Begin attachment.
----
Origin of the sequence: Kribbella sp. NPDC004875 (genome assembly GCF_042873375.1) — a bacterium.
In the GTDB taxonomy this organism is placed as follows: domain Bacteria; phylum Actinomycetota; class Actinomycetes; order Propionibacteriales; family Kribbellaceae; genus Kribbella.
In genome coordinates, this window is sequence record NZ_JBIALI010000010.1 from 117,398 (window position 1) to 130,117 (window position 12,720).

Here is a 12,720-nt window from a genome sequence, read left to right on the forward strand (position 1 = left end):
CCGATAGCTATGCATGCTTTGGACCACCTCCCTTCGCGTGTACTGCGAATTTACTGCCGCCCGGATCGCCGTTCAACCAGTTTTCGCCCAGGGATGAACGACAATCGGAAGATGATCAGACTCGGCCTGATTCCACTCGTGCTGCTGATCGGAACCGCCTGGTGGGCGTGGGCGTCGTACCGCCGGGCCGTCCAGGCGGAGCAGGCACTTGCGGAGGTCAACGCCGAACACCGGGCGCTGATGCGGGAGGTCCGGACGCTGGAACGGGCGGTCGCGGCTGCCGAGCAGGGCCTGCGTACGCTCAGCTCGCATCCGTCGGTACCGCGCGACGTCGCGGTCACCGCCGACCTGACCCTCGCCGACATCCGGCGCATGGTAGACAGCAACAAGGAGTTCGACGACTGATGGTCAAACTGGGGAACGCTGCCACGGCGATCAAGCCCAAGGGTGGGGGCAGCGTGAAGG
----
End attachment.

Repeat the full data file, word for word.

Origin of the sequence: Kribbella sp. NPDC004875 (genome assembly GCF_042873375.1) — a bacterium.
In the GTDB taxonomy this organism is placed as follows: domain Bacteria; phylum Actinomycetota; class Actinomycetes; order Propionibacteriales; family Kribbellaceae; genus Kribbella.
In genome coordinates, this window is sequence record NZ_JBIALI010000010.1 from 117,398 (window position 1) to 130,117 (window position 12,720).

Here is a 12,720-nt window from a genome sequence, read left to right on the forward strand (position 1 = left end):
CCGATAGCTATGCATGCTTTGGACCACCTCCCTTCGCGTGTACTGCGAATTTACTGCCGCCCGGATCGCCGTTCAACCAGTTTTCGCCCAGGGATGAACGACAATCGGAAGATGATCAGACTCGGCCTGATTCCACTCGTGCTGCTGATCGGAACCGCCTGGTGGGCGTGGGCGTCGTACCGCCGGGCCGTCCAGGCGGAGCAGGCACTTGCGGAGGTCAACGCCGAACACCGGGCGCTGATGCGGGAGGTCCGGACGCTGGAACGGGCGGTCGCGGCTGCCGAGCAGGGCCTGCGTACGCTCAGCTCGCATCCGTCGGTACCGCGCGACGTCGCGGTCACCGCCGACCTGACCCTCGCCGACATCCGGCGCATGGTAGACAGCAACAAGGAGTTCGACGACTGATGGTCAAACTGGGGAACGCTGCCACGGCGATCAAGCCCAAGGGTGGGGGCAGCGTGAAGG